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Chat with Vinny

A short lesson in how to taste like a pro

Wine should – first and foremost – be about enjoying a satisfying glassful of something you love, but below you’ll find a few easy tasting tricks to enhance your enjoyment considerably. Whether you’re new to wine or a seasoned winemaker, the tools of the trade are the same – a clear, tulip-shaped glass, clear lighting and a notepad.

Wine tasting in three simple steps

1. Look

Observe the colour of your wine against a white surface.

For reds, a purple rim shows youth, while a tawny-brown rim shows age. Generally full-bodied reds are deeper in colour, while lighter-bodied reds will be much paler at the rim.

Most crisp whites will be a pale yellow, sometimes with a tinge of green. Older, richer, or sweeter whites have more intense golden, even orange colour.

2. Smell

Make sure to swirl the wine in your glass to release those aromas.

Give it a sniff. Pay close attention to your first impression, as it will be the strongest.

You may find strong fruit aromas like red cherries for Chianti or gooseberry for New Zealand Sauvignon. But also other earthy smells like truffles for a good red Burgundy, or butter for certain Chardonnays.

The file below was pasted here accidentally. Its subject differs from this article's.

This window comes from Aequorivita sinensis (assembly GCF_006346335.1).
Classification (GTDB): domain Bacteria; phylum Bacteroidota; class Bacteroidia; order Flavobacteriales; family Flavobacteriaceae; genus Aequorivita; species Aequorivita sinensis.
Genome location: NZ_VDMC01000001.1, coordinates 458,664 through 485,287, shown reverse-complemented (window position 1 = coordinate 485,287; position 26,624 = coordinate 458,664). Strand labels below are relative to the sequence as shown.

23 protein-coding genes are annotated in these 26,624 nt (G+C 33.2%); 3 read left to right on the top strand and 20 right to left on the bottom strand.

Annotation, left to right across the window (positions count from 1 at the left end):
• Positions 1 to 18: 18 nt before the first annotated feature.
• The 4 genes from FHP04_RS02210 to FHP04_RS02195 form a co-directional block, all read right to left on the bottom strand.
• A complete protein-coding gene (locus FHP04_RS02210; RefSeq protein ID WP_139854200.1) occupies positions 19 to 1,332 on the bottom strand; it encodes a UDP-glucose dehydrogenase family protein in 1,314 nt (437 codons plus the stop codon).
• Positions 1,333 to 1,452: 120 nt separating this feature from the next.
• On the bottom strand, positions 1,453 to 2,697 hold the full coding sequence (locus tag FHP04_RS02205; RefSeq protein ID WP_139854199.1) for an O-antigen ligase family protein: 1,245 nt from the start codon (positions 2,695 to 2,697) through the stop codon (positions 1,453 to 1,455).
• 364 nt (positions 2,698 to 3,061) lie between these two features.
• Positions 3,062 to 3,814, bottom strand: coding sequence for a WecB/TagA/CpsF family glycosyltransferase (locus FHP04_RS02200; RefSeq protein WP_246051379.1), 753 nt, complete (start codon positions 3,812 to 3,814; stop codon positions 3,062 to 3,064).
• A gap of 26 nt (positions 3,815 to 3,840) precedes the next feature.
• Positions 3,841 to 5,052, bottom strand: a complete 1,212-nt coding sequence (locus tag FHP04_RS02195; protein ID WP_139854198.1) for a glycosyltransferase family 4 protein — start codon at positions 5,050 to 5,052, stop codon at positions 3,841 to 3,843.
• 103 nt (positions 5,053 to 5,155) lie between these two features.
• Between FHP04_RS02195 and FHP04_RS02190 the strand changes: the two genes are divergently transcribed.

3. Taste

Take in a mouthful and give it a good swish. Try to notice whether the aromas carry through to the flavours on the palate, or how they differ.

As well as the flavour, detect whether the wine is dry or sweet, light or full-bodied, acidic or soft.

In exceptional reds, you’re looking for a range of complex flavours, rather than just fruit. For example, a top Shiraz will deliver flavours of liquorice spice, oak, vanilla and perhaps leather if aged.

In top whites, flavour purity is key. For New Zealand Sauvignon, it’s that intense cut-grass and gooseberry flavour that makes it stand out. Whereas in a white Burgundy, the texture on your palate will be creamy or buttery, with a balance between delicious peach notes and oak-influenced flavour like toast and vanilla.

Step-by-step guide for rating any wine

At wine competitions, judges use a ‘point’ system to rate wines. The final score will often be an average score from three judges. A bronze is given to wines that score 15.5-16.5 points, silver medals go to wines scoring 17-18, and golds go to wines with 18.5-20 points. Scoring only takes a few minutes and will really help you remember which styles you like best.

Print out our table and start awarding medals!
(115KB PDF)

That’s it for tasting tips!

Now you can taste like the pros – but how well do you know your grapes? You’ll find our flavour profiles of the world’s favourite grapes by clicking below.